- Author: Sophie Loeb
Bruce Knoth is a software engineer by day, and has been a longtime volunteer with the San Carlos 4-H program in his spare time. Knoth became involved in 4-H over eight years ago when his son joined the 4-H club as a second grader and a few years later, continued his service once his daughter joined the program. Knoth and his wife each served as co-community leaders of the San Carlos Club and were tasked with managing both student members and adult volunteers.
“4-H is a youth development organization, but also an adult development organization,” commented Knoth.
When Knoth began his post, the club included 67 members, and has now grown to around 150. Managing such a sizable group, Knoth has learned important tactics for building a cohesive and functional organization: delegate tasks and maximize volunteers' skills.
“We want a lot of adults involved, we want a strong volunteer base, but every year there is a lot of turnover, so we need to identify the up and coming adults and train them,” elaborated Knoth.
Part of Knoth's role is to ensure that 4-H members have a solid foundation so they can grow within the organization. There are a number of critical projects Knoth manages including beginning 4-H forays into project-based learning (i.e. sewing skills, learning to cook). Since these projects are foundational to the success of 4-H longevity and to the health of future projects, Knoth oversees a dedicated team of parent volunteers who recognize the importance of starting strong.
4-H focuses on far more than agriculture; from developing communication skills, to building leadership roles, Knoth has directly witnessed how empowering the 4-H experience can be. He has written a number of college and career letters of recommendation for former 4-H'ers, and has reviewed a number of personal statements elaborating on 4-H experiences. Both Knoth and his wife, Maeve, have developed personal relationships with teens that have spanned five to ten years. In fact, Knoth recently received a phone call from a former 4-H'er who had graduated from the program four years earlier and was seeking out a career opportunity.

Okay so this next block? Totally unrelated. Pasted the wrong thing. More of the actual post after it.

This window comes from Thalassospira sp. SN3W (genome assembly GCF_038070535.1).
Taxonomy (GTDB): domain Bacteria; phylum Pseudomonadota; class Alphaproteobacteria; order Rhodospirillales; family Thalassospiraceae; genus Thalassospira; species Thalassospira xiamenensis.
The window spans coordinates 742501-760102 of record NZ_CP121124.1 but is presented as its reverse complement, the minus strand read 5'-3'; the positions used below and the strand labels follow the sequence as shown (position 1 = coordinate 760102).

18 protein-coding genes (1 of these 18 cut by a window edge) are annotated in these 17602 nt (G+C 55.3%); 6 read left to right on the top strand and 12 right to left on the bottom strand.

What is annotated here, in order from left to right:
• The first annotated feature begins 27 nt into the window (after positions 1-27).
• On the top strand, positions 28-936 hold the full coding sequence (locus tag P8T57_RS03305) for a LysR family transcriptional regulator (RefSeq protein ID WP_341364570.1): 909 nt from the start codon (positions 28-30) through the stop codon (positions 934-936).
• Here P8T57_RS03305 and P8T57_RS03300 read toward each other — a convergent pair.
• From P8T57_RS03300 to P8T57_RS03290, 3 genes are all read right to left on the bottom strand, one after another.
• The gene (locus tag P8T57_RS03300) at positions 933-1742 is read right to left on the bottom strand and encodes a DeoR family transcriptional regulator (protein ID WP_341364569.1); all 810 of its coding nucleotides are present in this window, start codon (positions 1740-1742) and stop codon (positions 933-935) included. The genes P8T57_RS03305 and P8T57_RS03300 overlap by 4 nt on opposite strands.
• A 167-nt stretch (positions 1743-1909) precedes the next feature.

“She called us for interview tips and she got the job! It is rewarding to have a relationship with teens who ask our input and update us on their lives,” commented Knoth, who added: “About a year or two ago we asked the leadership why do you come back to 4-H and some of the responses included: developing leadership skills, building strong community, sharing experiences, and raising animals.”
The 4-H San Carlos Club has brought great benefits to Knoth, his family, the student members and adult volunteers he supports, and the community at large. Often times transitioning straight from summer fairs into the next academic year without a break, Knoth's dedication to service has been consistent and important to the growth of San Carlos 4-H.
What has kept Knoth, after nearly a decade of service, committed to the 4-H program?
“Great rewards. We've had a positive impact on the teenagers we've worked with, and sometimes they give us a fair amount of credit for helping them get into college. Their 4-H experience has had a huge impact on their choice of majors, and in building really strong relationships.”